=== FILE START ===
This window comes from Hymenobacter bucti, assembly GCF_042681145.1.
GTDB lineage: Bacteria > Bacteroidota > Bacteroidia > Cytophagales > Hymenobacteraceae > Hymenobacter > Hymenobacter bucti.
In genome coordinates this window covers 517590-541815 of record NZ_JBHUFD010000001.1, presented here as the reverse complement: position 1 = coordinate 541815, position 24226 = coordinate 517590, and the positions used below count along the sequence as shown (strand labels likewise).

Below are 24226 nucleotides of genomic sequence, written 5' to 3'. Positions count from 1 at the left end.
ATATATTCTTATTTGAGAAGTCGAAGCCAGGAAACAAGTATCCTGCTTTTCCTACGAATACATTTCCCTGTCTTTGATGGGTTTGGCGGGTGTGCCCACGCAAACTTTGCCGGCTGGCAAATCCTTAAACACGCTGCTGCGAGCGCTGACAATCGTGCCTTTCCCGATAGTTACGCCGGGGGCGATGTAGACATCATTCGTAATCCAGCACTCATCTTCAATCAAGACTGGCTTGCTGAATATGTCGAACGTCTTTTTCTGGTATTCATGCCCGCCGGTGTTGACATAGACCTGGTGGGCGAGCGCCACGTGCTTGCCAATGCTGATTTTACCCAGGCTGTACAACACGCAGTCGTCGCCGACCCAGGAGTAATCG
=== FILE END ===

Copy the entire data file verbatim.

This window comes from Hymenobacter bucti, assembly GCF_042681145.1.
GTDB lineage: Bacteria > Bacteroidota > Bacteroidia > Cytophagales > Hymenobacteraceae > Hymenobacter > Hymenobacter bucti.
In genome coordinates this window covers 517590-541815 of record NZ_JBHUFD010000001.1, presented here as the reverse complement: position 1 = coordinate 541815, position 24226 = coordinate 517590, and the positions used below count along the sequence as shown (strand labels likewise).

Below are 24226 nucleotides of genomic sequence, written 5' to 3'. Positions count from 1 at the left end.
ATATATTCTTATTTGAGAAGTCGAAGCCAGGAAACAAGTATCCTGCTTTTCCTACGAATACATTTCCCTGTCTTTGATGGGTTTGGCGGGTGTGCCCACGCAAACTTTGCCGGCTGGCAAATCCTTAAACACGCTGCTGCGAGCGCTGACAATCGTGCCTTTCCCGATAGTTACGCCGGGGGCGATGTAGACATCATTCGTAATCCAGCACTCATCTTCAATCAAGACTGGCTTGCTGAATATGTCGAACGTCTTTTTCTGGTATTCATGCCCGCCGGTGTTGACATAGACCTGGTGGGCGAGCGCCACGTGCTTGCCAATGCTGATTTTACCCAGGCTGTACAACACGCAGTCGTCGCCGACCCAGGAGTAATCG